By Peter Feuilherade
This article was first published in MENA Rail News on 8 October 2013
Ignoring objections from Israel’s Environmental Protection Minister, a coalition of activists and environmentalists, economists and even the former head of Mossad, the country’s powerful intelligence agency, a ministerial committee on 6 October approved the building of a twin-track high-speed railway line linking Tel Aviv and the port of Eilat in the Gulf of Aqaba.
No budget costings were included in the announcement, but latest estimates are in excess of 5.6 billion US dollars. Construction work on the 350-km line, which would carry passengers as well as freight, will take an estimated 10 years. If completed, it will be the most expensive transport project in Israel’s 65-year history.
The scheme is being pushed by Transport Minister Yisrael Katz and Prime Minister Benjamin Netanyahu, who says it would have great strategic significance for Israel. But Minister of Environmental Protection Amir Peretz opposes the project, arguing it would harm the environment. The line, with trains travelling at 250 km per hour, “is liable to turn into a fast track to destroying nature in the Negev [desert] and damaging the Gulf of Eilat,” Peretz said in a joint statement with the Israel Nature and Parks Authority and the Society for the Protection of Nature in Israel. Other critics say the project will also divert resources that could be spent on improving public transport in urban areas.
Giving details of the route, Israeli business news website Globes reported that the first 90‑km section of the line from Tel Aviv to Beersheva was already completed, and the second 35‑km section to Dimona required a second line. The website added: “The third 65‑km section from Dimona to Hatzeva will be especially difficult, with a doubling of the existing track to Nahal Zin and 9.2 km of tunnels to reach the Arava. The fourth 160‑km section will run to the northern entrance to Eilat, where the new port channel will be built. The line will not reach the current port. In addition to the tunnels, the route will require 63 bridges extending over 4.5 km.”The announcement made no mention of a link with Israel’s Mediterranean port of Ashdod, creating a “land bridge” between Europe and Asia, which had been touted as the project’s main purpose. Options for linking the railway to the ports are expected to be discussed later.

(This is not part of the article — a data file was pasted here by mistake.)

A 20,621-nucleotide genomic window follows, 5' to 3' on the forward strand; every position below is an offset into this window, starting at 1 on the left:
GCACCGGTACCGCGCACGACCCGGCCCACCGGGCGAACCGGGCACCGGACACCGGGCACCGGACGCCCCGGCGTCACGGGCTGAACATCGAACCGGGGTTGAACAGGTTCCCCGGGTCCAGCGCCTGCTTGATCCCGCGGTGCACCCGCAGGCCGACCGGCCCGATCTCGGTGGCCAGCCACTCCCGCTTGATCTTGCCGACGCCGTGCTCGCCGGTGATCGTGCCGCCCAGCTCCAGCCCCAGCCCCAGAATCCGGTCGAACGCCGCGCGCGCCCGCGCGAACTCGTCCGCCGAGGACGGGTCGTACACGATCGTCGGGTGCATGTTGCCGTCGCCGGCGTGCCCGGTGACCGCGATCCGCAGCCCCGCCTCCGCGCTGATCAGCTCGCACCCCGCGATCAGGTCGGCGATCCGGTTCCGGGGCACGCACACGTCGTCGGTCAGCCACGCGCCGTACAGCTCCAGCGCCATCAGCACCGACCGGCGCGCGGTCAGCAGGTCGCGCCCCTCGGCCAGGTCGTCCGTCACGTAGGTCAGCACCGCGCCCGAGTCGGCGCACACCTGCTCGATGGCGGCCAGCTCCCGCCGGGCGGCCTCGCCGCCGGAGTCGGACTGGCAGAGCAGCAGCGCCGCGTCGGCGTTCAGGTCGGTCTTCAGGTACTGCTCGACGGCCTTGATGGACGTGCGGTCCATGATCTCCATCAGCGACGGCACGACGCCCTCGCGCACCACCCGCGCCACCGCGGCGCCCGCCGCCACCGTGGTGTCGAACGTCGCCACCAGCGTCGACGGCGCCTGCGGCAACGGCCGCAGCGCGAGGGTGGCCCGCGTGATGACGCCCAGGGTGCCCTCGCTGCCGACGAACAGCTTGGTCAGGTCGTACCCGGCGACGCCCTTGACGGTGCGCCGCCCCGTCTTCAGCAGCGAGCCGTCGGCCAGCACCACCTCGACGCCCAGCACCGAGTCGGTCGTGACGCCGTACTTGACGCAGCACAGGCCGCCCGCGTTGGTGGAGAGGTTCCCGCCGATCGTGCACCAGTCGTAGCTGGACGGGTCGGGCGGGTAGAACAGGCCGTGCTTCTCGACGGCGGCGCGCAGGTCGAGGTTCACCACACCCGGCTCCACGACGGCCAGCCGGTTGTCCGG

Netivei Yisrael, Israel’s national roads company, says the proposed rail link is not meant to compete with Egypt’s Suez Canal, which connects the Mediterranean and the Red Sea. However, Israel’s Haaretz newspaper quoted estimates that Israel’s planned rail line would allow for “hundreds of thousands of crates of goods to travel between the two continents as well. In addition, Israel will be able to import more than 200,000 cars using the cargo train and export five million tons of chemicals.”
According to Globes, the Prime Minister's Office director‑general Harel Locker is in favour of financing the project as part of an agreement between governments, rather than through a tender in the normal way. The Chinese, French and Spanish governments are interested in the project, and tentative plans are for the project to be managed by a Chinese company that would build and operate the railway line.
However, former Mossad chief Ephraim Halevy said Chinese involvement might damage Israel’s ties with the United States and Europe. He warned that if China “actively controlled” the track between Eilat and Ashdod, and the port that the government wants to build in Eilat, it would create a situation in which China would control “political and economic pressure points” within Israel.
In response, Israel's Transport Ministry said: “The government of Israel views positively the interest of the Chinese in the Eilat railway project, and is promoting economic ties with China, something that does not go against the close ties that Israel shares with the United States.”
The latest decision suggests that Netanyahu’s argument in favour of the project’s strategic importance for Israel is taking precedence – for the time being, at least – over the economic counter‑view that a route offering both passenger and freight transport would not be financially feasible.
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